"As for me, I make no distinction between the great religions of the world and the lesser if I happen to offend some tenet that you hold sacred, I plead not guilty to your charge of religious bigotry. I blaspheme with equal facility in all faiths." Earl Carlson

And so the reader is bluntly introduced to Blasphemies And Bloviation, an intriguing collection of short stories by Earl Carlson. Tackling everything from unrequited love to time travel to religious vs. actual history, Carlson's opus is an eye-opening treatise on the hidden inclinations of nature that we all possess.

Consider, for example, the tale of a sharp young professor who's approached by a groupie of his - only she's from the distant future. Or a man who has a deep conversation about life with God Himself - while both of them enjoy a good smoke. Or a man who waits years to find his perfect woman - then is quickly rejected by her when she tells him she's holding out for her perfect man. And even a man who struggles with the concept of eternity all his life - and one day is suddenly brought face-to-face with the prospect of it. From beginning to end, Carlson's thought-provoking stories bring the reader head-on with the everyday preconceived notions to which we've all become accustomed - only in a not-so-subtle plea to question precisely why we take such "truths" for granted.

Perhaps the most salient aspect of Blasphemies And Bloviation is Carlson's unabashed approach to the virtual reality of lives lived in willful deceit. By confronting the accepted, mainstream paradigm of human existence - over and over again - he manages to strip away the thin outer layer of glib comfort, exposing its not-so-pleasant underbelly of hard, jagged - but much-needed - truth. In doing so, Carlson succeeds in invoking original thought in the reader in a way that would not otherwise be possible via less straightforward means.

Unique, comical, and a bit askew - but ultimately effective - Blasphemies And Bloviation accomplishes just what the author sets out to achieve: no matter your background or faith, you will surely be equally offended and enlightened by this unapologetic collection.

Regina Kingston, Apex Reviews

Open to any page in this book, and the first thing you will notice is the author's infatuation, as he happily admits in Butterflies and Bludgeons, with the English language. He appears to be as much concerned with the sound of a word as he is with its literal meaning. From ". . . filling the air around him with the music of their voices and the allure of their feminine pheromones." to ". . . whipping the waves into boiling ferment, and hungering to clutch the careless mariner to its scabrous breast." to "While flowers turn toward the light, men cloak their judgment in shadowed superstition. And decisions, darkly wrought, bear dreadful consequence," he lays down each syllable of text as a baroque composer applying notes to his score. There are passages in this book that cry out for piano accompaniment.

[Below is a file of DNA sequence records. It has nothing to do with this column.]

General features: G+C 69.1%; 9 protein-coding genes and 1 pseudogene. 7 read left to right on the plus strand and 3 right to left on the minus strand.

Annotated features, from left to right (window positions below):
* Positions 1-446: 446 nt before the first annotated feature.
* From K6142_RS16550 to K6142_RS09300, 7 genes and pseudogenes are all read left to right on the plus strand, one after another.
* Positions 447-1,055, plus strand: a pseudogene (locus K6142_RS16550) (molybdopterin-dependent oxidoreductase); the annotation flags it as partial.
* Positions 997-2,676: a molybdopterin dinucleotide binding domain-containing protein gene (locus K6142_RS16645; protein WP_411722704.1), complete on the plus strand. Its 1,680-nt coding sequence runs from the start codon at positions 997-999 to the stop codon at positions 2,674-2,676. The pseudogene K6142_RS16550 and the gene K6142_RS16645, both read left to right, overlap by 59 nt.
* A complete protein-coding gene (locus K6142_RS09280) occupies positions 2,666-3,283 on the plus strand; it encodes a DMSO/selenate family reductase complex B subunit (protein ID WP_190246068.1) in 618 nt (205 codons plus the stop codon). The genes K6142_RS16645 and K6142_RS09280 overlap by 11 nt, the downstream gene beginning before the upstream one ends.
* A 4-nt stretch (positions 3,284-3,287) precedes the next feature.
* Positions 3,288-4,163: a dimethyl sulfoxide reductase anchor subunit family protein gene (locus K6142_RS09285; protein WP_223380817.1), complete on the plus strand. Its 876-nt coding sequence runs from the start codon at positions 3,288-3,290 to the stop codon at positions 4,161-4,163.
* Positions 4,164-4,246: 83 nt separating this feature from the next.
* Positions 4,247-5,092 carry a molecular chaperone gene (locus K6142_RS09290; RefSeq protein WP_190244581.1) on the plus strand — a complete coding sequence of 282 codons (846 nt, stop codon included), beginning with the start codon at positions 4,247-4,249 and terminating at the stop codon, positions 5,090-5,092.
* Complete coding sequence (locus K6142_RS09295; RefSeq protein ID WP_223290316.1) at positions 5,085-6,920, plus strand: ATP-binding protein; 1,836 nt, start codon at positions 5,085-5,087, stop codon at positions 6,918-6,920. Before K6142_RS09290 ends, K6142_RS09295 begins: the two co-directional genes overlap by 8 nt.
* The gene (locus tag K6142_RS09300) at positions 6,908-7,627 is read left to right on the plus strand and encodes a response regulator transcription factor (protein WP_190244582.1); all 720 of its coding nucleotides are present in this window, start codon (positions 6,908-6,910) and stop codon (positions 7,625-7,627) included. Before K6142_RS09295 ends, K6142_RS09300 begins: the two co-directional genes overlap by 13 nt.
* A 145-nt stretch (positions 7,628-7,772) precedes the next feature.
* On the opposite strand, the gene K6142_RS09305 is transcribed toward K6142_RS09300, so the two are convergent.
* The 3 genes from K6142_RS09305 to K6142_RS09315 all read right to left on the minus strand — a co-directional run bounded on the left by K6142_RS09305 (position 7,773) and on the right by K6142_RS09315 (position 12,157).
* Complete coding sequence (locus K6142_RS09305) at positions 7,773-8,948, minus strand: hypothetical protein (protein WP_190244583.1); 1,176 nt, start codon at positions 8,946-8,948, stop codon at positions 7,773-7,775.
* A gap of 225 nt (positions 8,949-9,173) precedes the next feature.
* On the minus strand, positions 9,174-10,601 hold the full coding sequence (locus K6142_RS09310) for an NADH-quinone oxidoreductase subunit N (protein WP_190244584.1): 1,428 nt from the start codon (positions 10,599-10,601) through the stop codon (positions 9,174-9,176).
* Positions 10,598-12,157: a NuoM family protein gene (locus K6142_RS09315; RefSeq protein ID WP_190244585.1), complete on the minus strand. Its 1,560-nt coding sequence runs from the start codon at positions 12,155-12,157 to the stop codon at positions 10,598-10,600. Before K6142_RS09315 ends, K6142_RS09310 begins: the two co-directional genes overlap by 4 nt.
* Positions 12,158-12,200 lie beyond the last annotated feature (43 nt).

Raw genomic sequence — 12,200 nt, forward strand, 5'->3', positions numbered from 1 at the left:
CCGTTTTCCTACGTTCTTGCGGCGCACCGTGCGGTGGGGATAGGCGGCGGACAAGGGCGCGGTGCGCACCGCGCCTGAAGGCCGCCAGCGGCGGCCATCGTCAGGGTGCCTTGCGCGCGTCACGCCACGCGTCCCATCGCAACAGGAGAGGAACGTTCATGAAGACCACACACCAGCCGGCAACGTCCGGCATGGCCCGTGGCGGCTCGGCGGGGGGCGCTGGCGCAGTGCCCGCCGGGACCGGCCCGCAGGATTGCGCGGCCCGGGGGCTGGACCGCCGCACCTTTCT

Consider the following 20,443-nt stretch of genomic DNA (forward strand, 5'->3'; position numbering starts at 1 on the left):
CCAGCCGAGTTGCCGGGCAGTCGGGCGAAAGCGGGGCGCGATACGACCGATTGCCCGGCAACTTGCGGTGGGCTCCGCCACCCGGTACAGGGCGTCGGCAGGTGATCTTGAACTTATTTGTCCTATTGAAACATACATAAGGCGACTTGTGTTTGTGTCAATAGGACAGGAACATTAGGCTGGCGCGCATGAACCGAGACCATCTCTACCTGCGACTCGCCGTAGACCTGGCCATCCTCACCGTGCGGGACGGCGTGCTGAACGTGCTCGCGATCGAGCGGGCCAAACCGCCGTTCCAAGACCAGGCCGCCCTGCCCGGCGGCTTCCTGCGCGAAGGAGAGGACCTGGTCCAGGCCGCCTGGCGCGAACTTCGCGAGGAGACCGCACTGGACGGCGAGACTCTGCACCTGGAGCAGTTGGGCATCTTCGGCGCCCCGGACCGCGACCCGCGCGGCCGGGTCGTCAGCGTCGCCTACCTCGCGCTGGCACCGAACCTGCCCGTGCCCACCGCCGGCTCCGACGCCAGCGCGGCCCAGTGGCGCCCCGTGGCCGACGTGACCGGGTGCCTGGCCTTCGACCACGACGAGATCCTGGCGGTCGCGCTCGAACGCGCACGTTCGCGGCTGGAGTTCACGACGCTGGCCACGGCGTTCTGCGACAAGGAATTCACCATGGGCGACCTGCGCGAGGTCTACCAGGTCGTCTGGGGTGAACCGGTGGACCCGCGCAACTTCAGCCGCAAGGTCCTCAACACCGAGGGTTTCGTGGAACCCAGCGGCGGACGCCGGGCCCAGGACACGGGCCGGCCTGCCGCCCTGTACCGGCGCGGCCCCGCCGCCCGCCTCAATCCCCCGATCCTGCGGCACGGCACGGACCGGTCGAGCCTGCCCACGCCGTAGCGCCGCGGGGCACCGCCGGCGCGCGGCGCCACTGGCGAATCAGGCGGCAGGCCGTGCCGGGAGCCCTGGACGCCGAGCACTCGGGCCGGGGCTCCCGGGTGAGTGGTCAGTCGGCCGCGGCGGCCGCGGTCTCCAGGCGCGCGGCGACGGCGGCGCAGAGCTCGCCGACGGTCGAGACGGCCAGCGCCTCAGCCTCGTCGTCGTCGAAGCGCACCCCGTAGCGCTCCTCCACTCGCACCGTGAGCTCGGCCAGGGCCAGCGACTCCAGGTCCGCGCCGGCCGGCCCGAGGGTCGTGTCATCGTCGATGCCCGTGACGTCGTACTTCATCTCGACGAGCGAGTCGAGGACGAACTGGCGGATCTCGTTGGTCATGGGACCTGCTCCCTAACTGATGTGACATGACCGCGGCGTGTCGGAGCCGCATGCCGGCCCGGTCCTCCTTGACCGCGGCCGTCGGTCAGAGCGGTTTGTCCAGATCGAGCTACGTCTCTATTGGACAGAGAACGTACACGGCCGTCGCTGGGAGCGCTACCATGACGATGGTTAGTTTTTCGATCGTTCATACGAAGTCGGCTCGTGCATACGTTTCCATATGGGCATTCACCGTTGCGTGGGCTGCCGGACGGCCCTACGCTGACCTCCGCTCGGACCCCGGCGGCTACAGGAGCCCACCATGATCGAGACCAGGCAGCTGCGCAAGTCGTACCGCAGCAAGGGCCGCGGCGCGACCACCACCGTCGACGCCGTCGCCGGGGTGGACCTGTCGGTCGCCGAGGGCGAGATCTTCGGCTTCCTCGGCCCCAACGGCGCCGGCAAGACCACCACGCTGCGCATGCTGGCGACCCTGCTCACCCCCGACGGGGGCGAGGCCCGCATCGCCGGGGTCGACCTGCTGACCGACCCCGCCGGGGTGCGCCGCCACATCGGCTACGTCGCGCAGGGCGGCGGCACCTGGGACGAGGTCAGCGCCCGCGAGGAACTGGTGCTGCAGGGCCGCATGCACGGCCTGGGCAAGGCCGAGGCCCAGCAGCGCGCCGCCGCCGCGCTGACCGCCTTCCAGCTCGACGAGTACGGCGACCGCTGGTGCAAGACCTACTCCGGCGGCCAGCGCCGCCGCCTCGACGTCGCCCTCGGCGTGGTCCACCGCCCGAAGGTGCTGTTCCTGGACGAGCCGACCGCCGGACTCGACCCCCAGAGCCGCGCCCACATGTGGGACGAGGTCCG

His character names range from Spartan: the boy and the mother in "Perpendicularity" or Somebody in "Somebody Died"; to Dickensian: Cynthia Dimbles or Ezekiel Qweeze; to shameless puns: Major J. P. Staggerholm and Reverend Gideon Goodbook.

Of the philosophical points proposed in this book, I will say only that they appear to be original, well thought out and clearly expressed. Though the author must have felt the need for further clarification, in an afterward, of his views on multi-dimensional time.

I found this book to be intellectually stimulating, and a rollicking good read, to boot. I look forward to more from this writer.

K. Salava

"Blasphemies and Bloviation" is marvelous book! Not only will it make you laugh out loud, you will catch yourself pondering some of his more esoteric ideas while waiting for your next glass of wine at Big Alice's. Mr. Csrlson uses the English language the way that Pinchas Zuckerman uses a bow. Go at once and buy, beg, borrow, or steal this book to insure that the author will delight us with yet another collection of his works.

Caren Swain

Talk about thinking "outside the box" From his Forward to his Afterward and everything in between. It will make you question things you've always taken for granted. Each story makes you stop and think before going on to the next one no matter the length or subject.

I have never been inspired to write a review before, but this one has certainly inspired me.

More Mr. Carlson, please more.

Charla Harris, "avid reader"